Today’s announcement by USDE follows.

 

 

FOR IMMEDIATE RELEASE
July 29, 2020
Contact: Press Office
(202) 401-1576 or press@ed.gov

 

Secretary DeVos Awards More than $180 Million to States Rethinking K-12 Education to Better Meet Students’ Needs During Coronavirus Disruption

WASHINGTON – U.S. Secretary of Education Betsy DeVos announced today more than $180 million in new grant funding will be awarded to 11 states rethinking education to better serve students during the COVID-19 pandemic. The Rethink K-12 Education Models Grant will support states’ efforts to create new, innovative ways for students to continue learning in ways that meet their needs. Awardees include Georgia, Iowa, Louisiana, Maine, North Carolina, New York, Rhode Island, South Carolina, South Dakota, Tennessee, and Texas. The awards range from $6 million to $20 million.

“Ensuring every student can continue to learn during the coronavirus pandemic requires innovation from local education leaders and a laser-like focus on doing what’s right for students,” said Secretary DeVos. “This grant will help states adapt and overcome challenges to strengthen education both now and for the longer term. If we’ve learned anything from this pandemic, it’s that the antiquated one-size-fits-all approach to education is no longer tenable and education going forward must be more adaptable and student-centered. I want to congratulate today’s awardees for making the needed effort to rethink education on behalf of their students.”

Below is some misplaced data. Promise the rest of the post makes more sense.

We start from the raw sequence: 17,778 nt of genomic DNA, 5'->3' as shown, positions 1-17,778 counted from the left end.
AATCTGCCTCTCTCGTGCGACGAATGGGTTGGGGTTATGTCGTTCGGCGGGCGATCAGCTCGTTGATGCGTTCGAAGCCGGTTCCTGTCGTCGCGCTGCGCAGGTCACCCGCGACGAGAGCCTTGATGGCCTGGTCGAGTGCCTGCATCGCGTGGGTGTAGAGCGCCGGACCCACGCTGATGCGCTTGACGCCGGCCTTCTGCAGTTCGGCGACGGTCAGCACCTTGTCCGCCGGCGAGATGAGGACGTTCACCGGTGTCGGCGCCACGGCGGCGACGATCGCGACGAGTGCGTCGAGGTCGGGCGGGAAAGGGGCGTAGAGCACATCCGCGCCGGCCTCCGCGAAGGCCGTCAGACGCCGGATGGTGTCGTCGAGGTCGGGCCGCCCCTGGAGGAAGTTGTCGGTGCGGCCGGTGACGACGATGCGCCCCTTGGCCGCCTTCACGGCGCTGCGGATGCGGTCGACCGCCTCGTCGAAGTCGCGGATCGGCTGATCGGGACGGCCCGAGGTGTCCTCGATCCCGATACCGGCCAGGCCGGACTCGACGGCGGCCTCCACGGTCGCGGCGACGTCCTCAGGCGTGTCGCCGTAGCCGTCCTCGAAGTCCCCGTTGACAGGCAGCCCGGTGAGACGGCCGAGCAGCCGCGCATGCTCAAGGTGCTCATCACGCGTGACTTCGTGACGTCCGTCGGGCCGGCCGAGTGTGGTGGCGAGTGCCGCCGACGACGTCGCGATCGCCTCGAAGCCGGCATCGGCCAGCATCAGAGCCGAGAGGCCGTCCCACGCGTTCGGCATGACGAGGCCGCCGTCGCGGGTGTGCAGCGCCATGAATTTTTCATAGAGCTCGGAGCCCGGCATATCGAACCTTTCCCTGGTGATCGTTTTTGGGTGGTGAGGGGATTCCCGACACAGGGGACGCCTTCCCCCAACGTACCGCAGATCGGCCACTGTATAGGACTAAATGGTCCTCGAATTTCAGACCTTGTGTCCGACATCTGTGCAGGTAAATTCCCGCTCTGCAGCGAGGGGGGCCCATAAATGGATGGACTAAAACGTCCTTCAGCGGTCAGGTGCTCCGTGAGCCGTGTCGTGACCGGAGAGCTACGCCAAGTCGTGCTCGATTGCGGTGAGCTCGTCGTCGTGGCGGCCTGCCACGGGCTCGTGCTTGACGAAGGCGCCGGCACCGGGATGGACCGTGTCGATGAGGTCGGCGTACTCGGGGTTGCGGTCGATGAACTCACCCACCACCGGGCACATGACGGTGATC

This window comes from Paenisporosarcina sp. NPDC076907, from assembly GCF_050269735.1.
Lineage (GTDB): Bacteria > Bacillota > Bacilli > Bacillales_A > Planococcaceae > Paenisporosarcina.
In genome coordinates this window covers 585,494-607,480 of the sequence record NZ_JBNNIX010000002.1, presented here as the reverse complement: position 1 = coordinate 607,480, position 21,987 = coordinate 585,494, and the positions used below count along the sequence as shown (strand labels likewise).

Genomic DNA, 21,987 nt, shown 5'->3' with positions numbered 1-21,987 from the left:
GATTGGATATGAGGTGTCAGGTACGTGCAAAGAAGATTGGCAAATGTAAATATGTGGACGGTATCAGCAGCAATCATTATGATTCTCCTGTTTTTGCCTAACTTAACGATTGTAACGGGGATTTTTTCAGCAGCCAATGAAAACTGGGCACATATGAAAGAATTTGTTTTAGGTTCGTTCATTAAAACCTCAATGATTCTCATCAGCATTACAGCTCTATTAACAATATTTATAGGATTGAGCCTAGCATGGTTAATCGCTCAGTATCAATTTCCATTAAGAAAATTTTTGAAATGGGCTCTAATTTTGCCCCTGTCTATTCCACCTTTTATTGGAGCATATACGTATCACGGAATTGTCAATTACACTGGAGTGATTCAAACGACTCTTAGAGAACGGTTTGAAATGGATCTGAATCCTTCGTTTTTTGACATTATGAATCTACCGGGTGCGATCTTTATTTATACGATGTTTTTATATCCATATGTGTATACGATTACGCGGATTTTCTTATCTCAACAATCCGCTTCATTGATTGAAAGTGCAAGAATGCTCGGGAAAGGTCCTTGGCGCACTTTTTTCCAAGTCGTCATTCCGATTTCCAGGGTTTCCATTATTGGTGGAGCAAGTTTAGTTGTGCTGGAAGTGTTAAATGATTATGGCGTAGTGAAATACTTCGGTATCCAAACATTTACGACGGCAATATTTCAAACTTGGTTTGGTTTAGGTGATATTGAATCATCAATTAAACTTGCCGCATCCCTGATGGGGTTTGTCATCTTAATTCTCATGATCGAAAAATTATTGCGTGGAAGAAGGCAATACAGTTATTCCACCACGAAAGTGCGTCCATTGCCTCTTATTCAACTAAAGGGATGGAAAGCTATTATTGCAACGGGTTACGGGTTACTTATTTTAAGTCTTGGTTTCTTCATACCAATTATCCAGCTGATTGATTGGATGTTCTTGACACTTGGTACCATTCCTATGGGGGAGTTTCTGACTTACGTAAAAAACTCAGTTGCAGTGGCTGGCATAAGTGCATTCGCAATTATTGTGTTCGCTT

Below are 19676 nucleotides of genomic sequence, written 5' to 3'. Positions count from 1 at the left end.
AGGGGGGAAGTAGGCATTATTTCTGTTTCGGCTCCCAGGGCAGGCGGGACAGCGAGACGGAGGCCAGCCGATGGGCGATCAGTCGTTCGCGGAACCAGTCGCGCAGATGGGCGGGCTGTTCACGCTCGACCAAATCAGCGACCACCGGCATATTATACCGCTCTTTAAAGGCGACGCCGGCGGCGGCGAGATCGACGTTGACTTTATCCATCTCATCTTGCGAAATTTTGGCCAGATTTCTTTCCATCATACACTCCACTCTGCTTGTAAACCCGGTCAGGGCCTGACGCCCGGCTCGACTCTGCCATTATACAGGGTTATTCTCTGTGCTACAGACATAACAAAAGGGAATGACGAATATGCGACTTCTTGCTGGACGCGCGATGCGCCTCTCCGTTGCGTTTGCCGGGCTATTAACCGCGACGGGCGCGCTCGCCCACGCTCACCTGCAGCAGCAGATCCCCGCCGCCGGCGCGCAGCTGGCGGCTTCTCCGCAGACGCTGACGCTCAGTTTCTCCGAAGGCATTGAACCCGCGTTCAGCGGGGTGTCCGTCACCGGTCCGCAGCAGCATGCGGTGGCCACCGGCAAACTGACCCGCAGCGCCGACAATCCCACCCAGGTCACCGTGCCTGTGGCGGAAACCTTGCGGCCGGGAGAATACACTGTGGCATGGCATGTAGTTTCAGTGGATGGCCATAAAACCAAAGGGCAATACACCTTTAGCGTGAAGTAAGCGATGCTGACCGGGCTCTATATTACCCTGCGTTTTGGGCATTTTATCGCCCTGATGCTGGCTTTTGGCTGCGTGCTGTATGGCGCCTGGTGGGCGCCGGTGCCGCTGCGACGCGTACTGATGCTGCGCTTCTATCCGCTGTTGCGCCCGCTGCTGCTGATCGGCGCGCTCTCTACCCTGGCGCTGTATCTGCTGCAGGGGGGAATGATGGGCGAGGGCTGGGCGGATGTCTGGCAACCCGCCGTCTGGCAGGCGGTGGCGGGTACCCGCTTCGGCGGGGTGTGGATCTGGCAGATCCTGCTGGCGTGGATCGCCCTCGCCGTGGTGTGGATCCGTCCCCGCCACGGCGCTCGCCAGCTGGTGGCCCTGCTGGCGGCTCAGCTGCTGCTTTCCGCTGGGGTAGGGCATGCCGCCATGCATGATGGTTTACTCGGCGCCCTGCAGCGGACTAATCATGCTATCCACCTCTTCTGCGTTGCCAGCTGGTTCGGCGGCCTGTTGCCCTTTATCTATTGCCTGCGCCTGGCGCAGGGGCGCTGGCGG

Congress set aside 1% of the $30.75 billion allotted to the Education Stabilization Fund through the CARES Act for grants to states with the highest coronavirus burden. The Department of Education announced the Rethink K-12 Education Models (REM) grant competition in April 2020, inviting any state educational agency to apply. The program supports new, innovative ways to access education with an emphasis on meeting students’ needs during the coronavirus national emergency. Specifically, it called for projects to provide families with:

  • Microgrants, so that states can ensure families have access to the technology and services to advance learning remotely (absolute priority 1);